The ride from Cali to Popayán is stunning. Blessed with good weather, decent roads and lush green jungle that crawls up the mountainous terrain. Glittering reflections off corrugated roofs that dot the hills in the distance catch my eye. I see no roads climbing the hillsides, but along this road young men ride horses or tend to mules with loaded saddlebags. I imagine the mule and horse trails of the remote villages in the mountains.
Small homes of bamboo, fallen branches of other trees and thatched or corrugated metal roofs dot the roadsides. At a military checkpoint armed Colombian guards board busses and inspect luggage carriers. Keep tabs on guerilla and paramilitary movements I’ve been told. Ask police and military if roads are safe. So I enquire as to the safety of the road ahead. The young cadet with his shiny automatic weapon draped around his neck shows me his transistor radio, hanging from a branch on the side of the road, raises the volume to share the music and cautions me to move closer to the side as trucks and busses zoom by shaking me and the bike. The road is safe, he tells me. Except there is no shoulders on the road, as in most countries I’ve visited. Be careful pulling over.
As I move further away from Cali and closer to Popayán, the ramshackle houses clustered around poor communities along the road appear every 5 or 10 miles. Nearly everyone with an opinion about this road, the jungle that engulfs it and the poor communities that abound cautioned me with a strong directive. “Don’t stop.” I could always tell as I got closer to an indigenous community. The roadside lined with young children. Many sitting on their mothers’ laps. Most faces simple pasty, hollow. Deep black round eyes lock onto mine and then the feeble hand outstretched and cupped. I passed fifty or more. Some would sit or kneel on the side of the road hands pressed or clasped together in praying mode. Hoping. Wishing. Wanting. The echoes of my guardian angels ring in my head. Don’t stop.
Along with the darkness the rain falls as I roll into Popayán, a beautiful colonial town founded in 1537. Sitting higher in elevation than the hot, flat and rather boring big city of Cali, Popayán became a center of culture, commerce, religion and government in the 17th and 18th century largely because of it’s proximity between other major colonial centers of Cartagena north and Quito south. Money flowed into the city from sugar barons based in Cali who moved here in favor of the milder climate. This city is more my size, It’s easier to grasp. The large and clean Parque Caldas is decorated with lights celebrating Navidad. Flanked by one of the younger cathedrals in town which was rebuilt after being destroyed by an earthquake in 1983, just one of many cathedrals and monasteries built in the 17th and 18th centuries.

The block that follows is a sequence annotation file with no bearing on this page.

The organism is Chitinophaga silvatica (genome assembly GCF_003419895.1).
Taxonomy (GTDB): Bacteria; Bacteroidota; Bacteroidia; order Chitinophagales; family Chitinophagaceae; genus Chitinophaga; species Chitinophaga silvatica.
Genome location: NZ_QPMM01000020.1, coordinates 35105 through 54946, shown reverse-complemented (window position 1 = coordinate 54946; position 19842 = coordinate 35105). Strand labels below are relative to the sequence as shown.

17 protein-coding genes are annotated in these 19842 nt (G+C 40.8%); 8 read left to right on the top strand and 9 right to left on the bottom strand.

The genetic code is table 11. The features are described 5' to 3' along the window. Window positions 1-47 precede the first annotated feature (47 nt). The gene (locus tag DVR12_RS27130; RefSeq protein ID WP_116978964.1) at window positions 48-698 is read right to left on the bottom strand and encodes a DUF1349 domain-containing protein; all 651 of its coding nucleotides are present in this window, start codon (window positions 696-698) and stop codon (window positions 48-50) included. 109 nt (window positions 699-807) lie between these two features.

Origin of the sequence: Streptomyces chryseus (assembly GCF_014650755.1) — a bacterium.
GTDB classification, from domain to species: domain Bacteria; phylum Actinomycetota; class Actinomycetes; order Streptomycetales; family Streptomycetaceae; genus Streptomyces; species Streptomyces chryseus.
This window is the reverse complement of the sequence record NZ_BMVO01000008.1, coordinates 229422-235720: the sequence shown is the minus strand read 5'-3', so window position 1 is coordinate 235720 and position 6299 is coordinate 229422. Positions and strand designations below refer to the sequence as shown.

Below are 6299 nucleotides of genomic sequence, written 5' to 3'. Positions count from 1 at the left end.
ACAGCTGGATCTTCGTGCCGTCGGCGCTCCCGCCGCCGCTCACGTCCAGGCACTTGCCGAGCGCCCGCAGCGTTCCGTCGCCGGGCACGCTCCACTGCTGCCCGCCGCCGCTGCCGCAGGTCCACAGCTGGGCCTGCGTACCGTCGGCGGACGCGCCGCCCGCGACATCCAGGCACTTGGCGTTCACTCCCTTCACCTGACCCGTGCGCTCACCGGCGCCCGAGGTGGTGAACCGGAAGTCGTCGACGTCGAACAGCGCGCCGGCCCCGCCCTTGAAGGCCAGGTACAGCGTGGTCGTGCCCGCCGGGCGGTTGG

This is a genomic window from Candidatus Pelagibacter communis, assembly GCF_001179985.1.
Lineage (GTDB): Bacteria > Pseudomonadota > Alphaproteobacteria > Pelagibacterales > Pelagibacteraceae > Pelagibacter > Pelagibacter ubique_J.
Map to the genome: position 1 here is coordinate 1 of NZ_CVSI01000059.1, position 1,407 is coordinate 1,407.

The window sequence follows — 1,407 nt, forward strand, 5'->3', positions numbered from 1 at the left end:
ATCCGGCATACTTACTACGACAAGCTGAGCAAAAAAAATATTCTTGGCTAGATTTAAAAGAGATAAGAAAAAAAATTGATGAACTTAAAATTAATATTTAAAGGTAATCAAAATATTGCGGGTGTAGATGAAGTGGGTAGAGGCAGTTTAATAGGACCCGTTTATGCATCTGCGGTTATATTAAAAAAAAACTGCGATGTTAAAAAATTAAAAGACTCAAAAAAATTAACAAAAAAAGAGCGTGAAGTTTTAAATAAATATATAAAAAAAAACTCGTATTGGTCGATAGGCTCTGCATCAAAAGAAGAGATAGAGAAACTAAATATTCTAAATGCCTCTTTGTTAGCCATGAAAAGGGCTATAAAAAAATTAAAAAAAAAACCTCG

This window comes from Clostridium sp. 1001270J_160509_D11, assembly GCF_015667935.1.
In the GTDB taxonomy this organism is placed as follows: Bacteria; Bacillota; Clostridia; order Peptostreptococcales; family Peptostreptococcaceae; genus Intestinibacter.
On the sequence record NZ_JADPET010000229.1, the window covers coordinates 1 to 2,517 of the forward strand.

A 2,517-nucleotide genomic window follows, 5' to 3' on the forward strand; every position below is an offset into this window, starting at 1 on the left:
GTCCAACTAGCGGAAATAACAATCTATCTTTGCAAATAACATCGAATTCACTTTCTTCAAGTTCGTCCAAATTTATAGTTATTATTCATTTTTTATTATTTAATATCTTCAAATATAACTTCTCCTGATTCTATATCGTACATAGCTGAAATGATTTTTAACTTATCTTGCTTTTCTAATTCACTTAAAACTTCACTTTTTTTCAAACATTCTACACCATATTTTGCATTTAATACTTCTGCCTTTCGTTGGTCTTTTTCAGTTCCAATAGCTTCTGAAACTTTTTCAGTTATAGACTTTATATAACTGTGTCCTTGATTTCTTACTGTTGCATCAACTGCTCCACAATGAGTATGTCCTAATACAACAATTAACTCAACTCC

For me, two icons of Popayán are the two legendary old bridges that cross the river running through the center of town. A smaller stone bridge (Puente de la Custodia) rises at near 30 degrees, crests and returns to the other side at the same angle. It was built in 1713 so priests could cross the river to bring the sick from poor northern neighborhoods holy orders. A second bridge built in the late 1800’s, Puente del Humillidero, features stone construction and 13 arches and is still in use today.
While I found the hostel recommended to me, but it appeared boarded up and closed. Across the street the Hotel Herreria looked like an option, but it’s horribly hobbled together uneven parking lot of large and loose bedrock stones challenged me as the lot attendant had me jockeying around to a specific space even though there were hardly any cars parked there. Then it happened. For the first time since that unfortunate spill in Chiapas in September, I lost balance and dropped the bike. Not a big deal. Except that at the gas station in Cali (the one that accepted my credit card) the attendant pushed the gas cap closed, but it didn’t lock. I forgot to check. So as my bike went over and still with a fairly full tank gas spilled out, onto my Jesse bag and to the ground. I finally was able to park the bike but the loose stones and wacky incline of the parking lot challenged me and my kick-stand. Later the manager of the hotel let me park Doc in the laundry room under the hotel. But it was the smell of gas in my room that really got to me. Apparently my Jesse bag locking mechanism needs some adjusting as gas seeped into the bag tainting my first aid kit, computer case, a few guide books and some miscellany.
I spent a couple hours walking through the old colonial city reeling in the spirit of Christmas with the decorations and lights. And tasted the best bread I’ve had on my trip — pan de café. Bread with a hint of Colombian coffee flavor. Fresh and still hot from the oven, I wish I could stock up on this and enjoy it again and again. Cruising around taking photos, I attract the usual crowd. We are eager to learn about each other. And they all want their photos taken. Temporary but new friends abound everywhere I cruise in Colombia. And everyone takes interest that I’m enjoying myself and am safe.
The plan tomorrow was simple — make it to Ipiales at the Ecuadorian border, passing through more of the legendary terrain famed for guerilla activity where busses have been stopped and burned, or other robberies. Or more recdently I’m told that part of this road in the past has been controlled by guerillas. But recent information indicates it’s safe to travel. But be careful.